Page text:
As part of our series “Five Questions with,” Thierry Van Landegem, Executive Director, Industrial Internet of Things (IIoT) Cohort, mHUB Accelerator Program, discusses what led him to mHUB and how the Midwest is best suited for Industry 4.0.
Thierry Van Landegem Talks about the Future of Smart Manufacturing in the Midwest and Opportunity for Hardtech
I’ve worked in many different departments of the innovation field including within corporate ventures, incubators, and company building initiatives. The constant in all of this is building businesses that matter; that have the potential to move an industry forward and that impact society. Look at what has been built in the broader software and services area, with a number of new applications that have changed our way of life. One recurring challenge, however, in building a business focused on hardtech products is that it is much more capital and time-intensive than building a software startup. You need prototyping facilities and mentors that have skill and experience in commercializing a product. In short, hardtech startups are struggling to find the right environment and support, and this is a challenge that suits me well.
2. What led you to joining the team to lead the inaugural IIoT cohort of mHUB’s Accelerator Program?
Given this background, building and launching the inaugural cohort of an accelerator that focuses on hardtech startups is an interesting challenge. I have built or co-founded a corporate venture organization, an incubator, and a startup studio. mHUB’s accelerator focused on hardtech startups will make a difference in the broader product and manufacturing context. In the last few years, and now even more magnified in the COVID-19 context, we have seen a strong drive to bring manufacturing back to the U.S. to create a more resilient supply chain. The first cohort of our new accelerator will focus on IIoT, a critical element in the drive towards smart manufacturing and industry 4.0. So, we have the opportunity to support this shift and scale manufacturing in the Midwest. Talk about impact!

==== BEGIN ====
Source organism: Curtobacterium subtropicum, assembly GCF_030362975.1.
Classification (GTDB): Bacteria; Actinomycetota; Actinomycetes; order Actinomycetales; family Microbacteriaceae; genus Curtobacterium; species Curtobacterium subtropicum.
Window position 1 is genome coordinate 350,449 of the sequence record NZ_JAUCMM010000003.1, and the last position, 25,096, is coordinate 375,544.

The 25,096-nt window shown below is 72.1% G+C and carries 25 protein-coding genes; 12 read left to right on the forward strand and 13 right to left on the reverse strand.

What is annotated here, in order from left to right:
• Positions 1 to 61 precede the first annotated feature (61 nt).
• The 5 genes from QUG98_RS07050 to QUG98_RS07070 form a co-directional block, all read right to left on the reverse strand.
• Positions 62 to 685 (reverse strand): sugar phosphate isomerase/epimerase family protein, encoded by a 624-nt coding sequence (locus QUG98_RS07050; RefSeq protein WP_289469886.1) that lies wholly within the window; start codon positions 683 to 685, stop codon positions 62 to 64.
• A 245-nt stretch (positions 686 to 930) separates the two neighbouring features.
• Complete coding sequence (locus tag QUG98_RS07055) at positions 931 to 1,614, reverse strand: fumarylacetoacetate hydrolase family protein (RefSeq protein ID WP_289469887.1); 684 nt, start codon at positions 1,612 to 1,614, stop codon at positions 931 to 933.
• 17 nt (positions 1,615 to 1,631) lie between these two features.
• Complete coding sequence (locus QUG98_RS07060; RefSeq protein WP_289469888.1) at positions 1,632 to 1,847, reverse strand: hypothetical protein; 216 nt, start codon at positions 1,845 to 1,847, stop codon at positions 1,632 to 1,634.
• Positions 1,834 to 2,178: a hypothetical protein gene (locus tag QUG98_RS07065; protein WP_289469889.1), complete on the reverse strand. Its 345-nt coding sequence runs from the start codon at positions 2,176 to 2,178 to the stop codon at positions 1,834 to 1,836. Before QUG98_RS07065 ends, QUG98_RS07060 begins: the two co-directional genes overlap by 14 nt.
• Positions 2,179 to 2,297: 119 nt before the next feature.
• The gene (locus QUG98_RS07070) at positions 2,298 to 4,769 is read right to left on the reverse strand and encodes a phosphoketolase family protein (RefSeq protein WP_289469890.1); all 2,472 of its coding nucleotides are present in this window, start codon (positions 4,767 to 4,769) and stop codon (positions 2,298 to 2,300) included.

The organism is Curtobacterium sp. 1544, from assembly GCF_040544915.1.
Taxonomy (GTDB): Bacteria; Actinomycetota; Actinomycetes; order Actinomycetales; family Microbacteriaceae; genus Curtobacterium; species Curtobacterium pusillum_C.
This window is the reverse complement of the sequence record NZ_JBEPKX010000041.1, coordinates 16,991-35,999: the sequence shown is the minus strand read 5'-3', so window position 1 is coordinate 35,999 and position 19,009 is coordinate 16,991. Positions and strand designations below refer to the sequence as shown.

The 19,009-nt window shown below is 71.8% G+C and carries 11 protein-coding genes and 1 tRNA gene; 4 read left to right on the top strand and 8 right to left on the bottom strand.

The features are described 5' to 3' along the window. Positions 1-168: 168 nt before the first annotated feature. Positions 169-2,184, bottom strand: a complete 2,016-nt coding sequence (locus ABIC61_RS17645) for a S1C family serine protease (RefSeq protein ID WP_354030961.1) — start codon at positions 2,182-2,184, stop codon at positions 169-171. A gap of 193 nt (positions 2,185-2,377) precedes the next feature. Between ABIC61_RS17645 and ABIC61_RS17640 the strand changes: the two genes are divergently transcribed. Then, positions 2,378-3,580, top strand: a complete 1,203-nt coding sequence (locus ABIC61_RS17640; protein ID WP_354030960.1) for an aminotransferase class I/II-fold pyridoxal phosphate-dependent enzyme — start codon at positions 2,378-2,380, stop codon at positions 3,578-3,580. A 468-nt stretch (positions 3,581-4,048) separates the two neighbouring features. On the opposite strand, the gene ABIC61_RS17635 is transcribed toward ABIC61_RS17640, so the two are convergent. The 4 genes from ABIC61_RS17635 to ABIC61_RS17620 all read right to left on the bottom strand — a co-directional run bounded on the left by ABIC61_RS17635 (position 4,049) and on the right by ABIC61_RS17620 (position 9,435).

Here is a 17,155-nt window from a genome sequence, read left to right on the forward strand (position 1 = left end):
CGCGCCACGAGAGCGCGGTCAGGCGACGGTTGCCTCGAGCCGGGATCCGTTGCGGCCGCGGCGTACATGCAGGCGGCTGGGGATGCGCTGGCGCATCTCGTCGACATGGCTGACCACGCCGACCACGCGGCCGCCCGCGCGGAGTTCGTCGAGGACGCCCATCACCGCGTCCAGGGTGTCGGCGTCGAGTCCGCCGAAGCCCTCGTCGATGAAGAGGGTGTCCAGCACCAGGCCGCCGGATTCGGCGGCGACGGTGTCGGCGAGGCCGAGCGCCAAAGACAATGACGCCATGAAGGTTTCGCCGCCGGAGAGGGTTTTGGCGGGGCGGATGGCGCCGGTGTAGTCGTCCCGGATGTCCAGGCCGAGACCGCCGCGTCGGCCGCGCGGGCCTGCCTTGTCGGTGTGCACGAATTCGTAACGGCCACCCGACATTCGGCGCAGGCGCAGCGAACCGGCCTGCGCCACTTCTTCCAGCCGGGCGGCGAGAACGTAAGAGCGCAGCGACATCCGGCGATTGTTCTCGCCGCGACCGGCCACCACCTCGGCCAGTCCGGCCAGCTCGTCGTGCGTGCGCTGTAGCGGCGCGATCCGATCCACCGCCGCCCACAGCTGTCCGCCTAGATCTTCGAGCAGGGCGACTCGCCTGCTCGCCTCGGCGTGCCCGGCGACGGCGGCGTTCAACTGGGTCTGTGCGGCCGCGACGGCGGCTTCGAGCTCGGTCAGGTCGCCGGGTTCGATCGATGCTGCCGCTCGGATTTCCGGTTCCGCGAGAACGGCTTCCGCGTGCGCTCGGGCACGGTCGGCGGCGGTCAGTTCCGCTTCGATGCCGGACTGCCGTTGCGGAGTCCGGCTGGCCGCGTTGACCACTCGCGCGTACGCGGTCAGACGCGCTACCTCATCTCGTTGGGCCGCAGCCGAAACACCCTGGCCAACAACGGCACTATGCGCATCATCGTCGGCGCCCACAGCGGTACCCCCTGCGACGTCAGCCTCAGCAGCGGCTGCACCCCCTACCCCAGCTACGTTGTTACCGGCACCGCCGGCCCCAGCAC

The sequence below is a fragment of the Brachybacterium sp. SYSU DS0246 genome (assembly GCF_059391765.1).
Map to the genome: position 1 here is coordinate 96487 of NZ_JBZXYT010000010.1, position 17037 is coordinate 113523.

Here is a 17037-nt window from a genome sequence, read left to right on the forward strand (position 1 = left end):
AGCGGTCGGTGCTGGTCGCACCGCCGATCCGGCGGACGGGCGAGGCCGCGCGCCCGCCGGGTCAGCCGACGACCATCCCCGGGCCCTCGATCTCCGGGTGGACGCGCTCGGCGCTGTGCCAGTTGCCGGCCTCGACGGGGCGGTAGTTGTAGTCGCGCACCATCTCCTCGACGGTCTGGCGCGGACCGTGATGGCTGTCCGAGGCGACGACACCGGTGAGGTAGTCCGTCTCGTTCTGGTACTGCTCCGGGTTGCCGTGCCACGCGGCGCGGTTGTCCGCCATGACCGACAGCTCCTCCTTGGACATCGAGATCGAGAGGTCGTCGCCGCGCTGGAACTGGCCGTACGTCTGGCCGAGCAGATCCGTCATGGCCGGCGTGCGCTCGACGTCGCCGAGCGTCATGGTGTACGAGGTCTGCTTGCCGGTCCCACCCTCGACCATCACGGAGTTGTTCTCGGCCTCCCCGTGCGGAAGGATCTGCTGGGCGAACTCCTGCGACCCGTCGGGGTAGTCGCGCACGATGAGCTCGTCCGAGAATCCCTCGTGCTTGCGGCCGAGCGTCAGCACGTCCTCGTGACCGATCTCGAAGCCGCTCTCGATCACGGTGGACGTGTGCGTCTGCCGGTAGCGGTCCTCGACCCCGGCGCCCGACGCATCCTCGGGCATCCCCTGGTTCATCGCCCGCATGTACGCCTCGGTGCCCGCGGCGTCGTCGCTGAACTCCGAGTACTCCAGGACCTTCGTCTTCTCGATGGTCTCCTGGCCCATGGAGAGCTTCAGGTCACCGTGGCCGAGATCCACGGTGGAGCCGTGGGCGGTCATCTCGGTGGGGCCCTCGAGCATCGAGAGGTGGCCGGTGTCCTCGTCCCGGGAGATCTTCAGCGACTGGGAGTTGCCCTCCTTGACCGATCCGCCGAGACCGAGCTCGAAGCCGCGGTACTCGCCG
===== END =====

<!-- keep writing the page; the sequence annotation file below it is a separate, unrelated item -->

3. What excites you about joining the community?
In just a few short years, mHUB has built a great community of hardtech-focused startups, innovators and industrial companies. The growth within the membership base is truly unheard of and a testament to the demand in the market. This solid foundation will help position accelerator cohorts for success, and I’m thrilled to lead the inaugural IIoT group to kick off this program. Together with investors, mentors and corporate partners, this ecosystem forms a thriving and inspiring community where peer learning is paramount. I'm excited to help scale that impact, and to be a part of a community with such great energy and innovation.
4. Why do you think the Midwest is best-suited to be a leading region for Industry 4.0?
The Midwest has a rich history when it comes to manufacturing and today it is the number 2 region in the U.S. Given that rich legacy, the presence of major and mid-sized industrial corporations, some of the greatest universities and the growing hardware and software startup community; the Midwest has the opportunity to become the leading region for Industry 4.0. Moreover, America’s heartland features a very diversified set of manufacturing verticals which gives it further opportunity to build foundational technologies and application-specific business models in smart manufacturing.
5. What are the key industry verticals primed for innovation in IIoT and what do you look for when sourcing a hardtech startup?
Opportunities in the larger IIoT space are numerous: manufacturing, rich asset industrial, infrastructure, and utility to name a few. IIoT is making a difference in the areas of improving operational efficiencies, optimizing assets, strengthening inventories and supply chains, and augmenting field technician force. Many industrial corporations haven’t, or have barely, scratched the surface on IIoT pilot projects and only few are scaling implementations. So, there is a lot of opportunity.
I am a big fan of Jim Collins’ ‘first who, then what’. It is important to have the right people on the bus and in the right seats before you can figure out where to drive. It’s critical to have a founder who understands what problem they are trying to solve; I have seen too many examples of startups building products that nobody wants. Equally important is the founding team's willingness to listen to advice. And finally, I look at the size of the market opportunity; we are looking for startups that address a large and high growth market. If we have all of that – a great team, a problem space, and a large market - then we have the right ingredients for success.
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